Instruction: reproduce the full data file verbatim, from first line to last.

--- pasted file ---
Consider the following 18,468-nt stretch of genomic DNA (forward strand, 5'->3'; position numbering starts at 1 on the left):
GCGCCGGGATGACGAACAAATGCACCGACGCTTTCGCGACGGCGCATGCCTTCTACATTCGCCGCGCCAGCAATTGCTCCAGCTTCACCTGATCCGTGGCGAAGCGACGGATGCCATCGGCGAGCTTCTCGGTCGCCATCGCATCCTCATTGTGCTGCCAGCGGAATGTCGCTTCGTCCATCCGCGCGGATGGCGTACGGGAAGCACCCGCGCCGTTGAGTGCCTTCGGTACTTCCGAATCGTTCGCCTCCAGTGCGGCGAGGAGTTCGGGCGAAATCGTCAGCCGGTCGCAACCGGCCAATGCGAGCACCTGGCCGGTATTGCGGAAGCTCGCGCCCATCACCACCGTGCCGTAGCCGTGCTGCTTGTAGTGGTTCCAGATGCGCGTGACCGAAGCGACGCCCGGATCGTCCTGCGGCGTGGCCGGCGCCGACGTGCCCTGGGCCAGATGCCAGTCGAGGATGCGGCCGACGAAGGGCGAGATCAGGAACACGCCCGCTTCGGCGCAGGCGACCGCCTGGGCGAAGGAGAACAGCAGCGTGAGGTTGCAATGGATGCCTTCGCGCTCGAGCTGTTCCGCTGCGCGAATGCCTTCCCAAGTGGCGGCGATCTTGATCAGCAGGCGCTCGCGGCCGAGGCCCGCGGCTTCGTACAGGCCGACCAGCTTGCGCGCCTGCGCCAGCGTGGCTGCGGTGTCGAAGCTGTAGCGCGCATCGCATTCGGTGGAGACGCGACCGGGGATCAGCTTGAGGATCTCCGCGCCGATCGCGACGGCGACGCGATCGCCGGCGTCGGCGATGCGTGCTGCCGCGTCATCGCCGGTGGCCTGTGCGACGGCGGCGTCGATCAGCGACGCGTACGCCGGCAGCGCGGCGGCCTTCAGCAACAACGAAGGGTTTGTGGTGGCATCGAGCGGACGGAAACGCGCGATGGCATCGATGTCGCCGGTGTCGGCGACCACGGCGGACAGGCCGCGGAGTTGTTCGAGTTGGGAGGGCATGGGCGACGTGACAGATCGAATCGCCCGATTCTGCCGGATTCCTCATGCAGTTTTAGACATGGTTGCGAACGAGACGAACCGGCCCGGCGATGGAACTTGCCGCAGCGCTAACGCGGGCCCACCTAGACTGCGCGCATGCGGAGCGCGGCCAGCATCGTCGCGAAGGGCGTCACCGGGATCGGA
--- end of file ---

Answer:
Consider the following 18,468-nt stretch of genomic DNA (forward strand, 5'->3'; position numbering starts at 1 on the left):
GCGCCGGGATGACGAACAAATGCACCGACGCTTTCGCGACGGCGCATGCCTTCTACATTCGCCGCGCCAGCAATTGCTCCAGCTTCACCTGATCCGTGGCGAAGCGACGGATGCCATCGGCGAGCTTCTCGGTCGCCATCGCATCCTCATTGTGCTGCCAGCGGAATGTCGCTTCGTCCATCCGCGCGGATGGCGTACGGGAAGCACCCGCGCCGTTGAGTGCCTTCGGTACTTCCGAATCGTTCGCCTCCAGTGCGGCGAGGAGTTCGGGCGAAATCGTCAGCCGGTCGCAACCGGCCAATGCGAGCACCTGGCCGGTATTGCGGAAGCTCGCGCCCATCACCACCGTGCCGTAGCCGTGCTGCTTGTAGTGGTTCCAGATGCGCGTGACCGAAGCGACGCCCGGATCGTCCTGCGGCGTGGCCGGCGCCGACGTGCCCTGGGCCAGATGCCAGTCGAGGATGCGGCCGACGAAGGGCGAGATCAGGAACACGCCCGCTTCGGCGCAGGCGACCGCCTGGGCGAAGGAGAACAGCAGCGTGAGGTTGCAATGGATGCCTTCGCGCTCGAGCTGTTCCGCTGCGCGAATGCCTTCCCAAGTGGCGGCGATCTTGATCAGCAGGCGCTCGCGGCCGAGGCCCGCGGCTTCGTACAGGCCGACCAGCTTGCGCGCCTGCGCCAGCGTGGCTGCGGTGTCGAAGCTGTAGCGCGCATCGCATTCGGTGGAGACGCGACCGGGGATCAGCTTGAGGATCTCCGCGCCGATCGCGACGGCGACGCGATCGCCGGCGTCGGCGATGCGTGCTGCCGCGTCATCGCCGGTGGCCTGTGCGACGGCGGCGTCGATCAGCGACGCGTACGCCGGCAGCGCGGCGGCCTTCAGCAACAACGAAGGGTTTGTGGTGGCATCGAGCGGACGGAAACGCGCGATGGCATCGATGTCGCCGGTGTCGGCGACCACGGCGGACAGGCCGCGGAGTTGTTCGAGTTGGGAGGGCATGGGCGACGTGACAGATCGAATCGCCCGATTCTGCCGGATTCCTCATGCAGTTTTAGACATGGTTGCGAACGAGACGAACCGGCCCGGCGATGGAACTTGCCGCAGCGCTAACGCGGGCCCACCTAGACTGCGCGCATGCGGAGCGCGGCCAGCATCGTCGCGAAGGGCGTCACCGGGATCGGA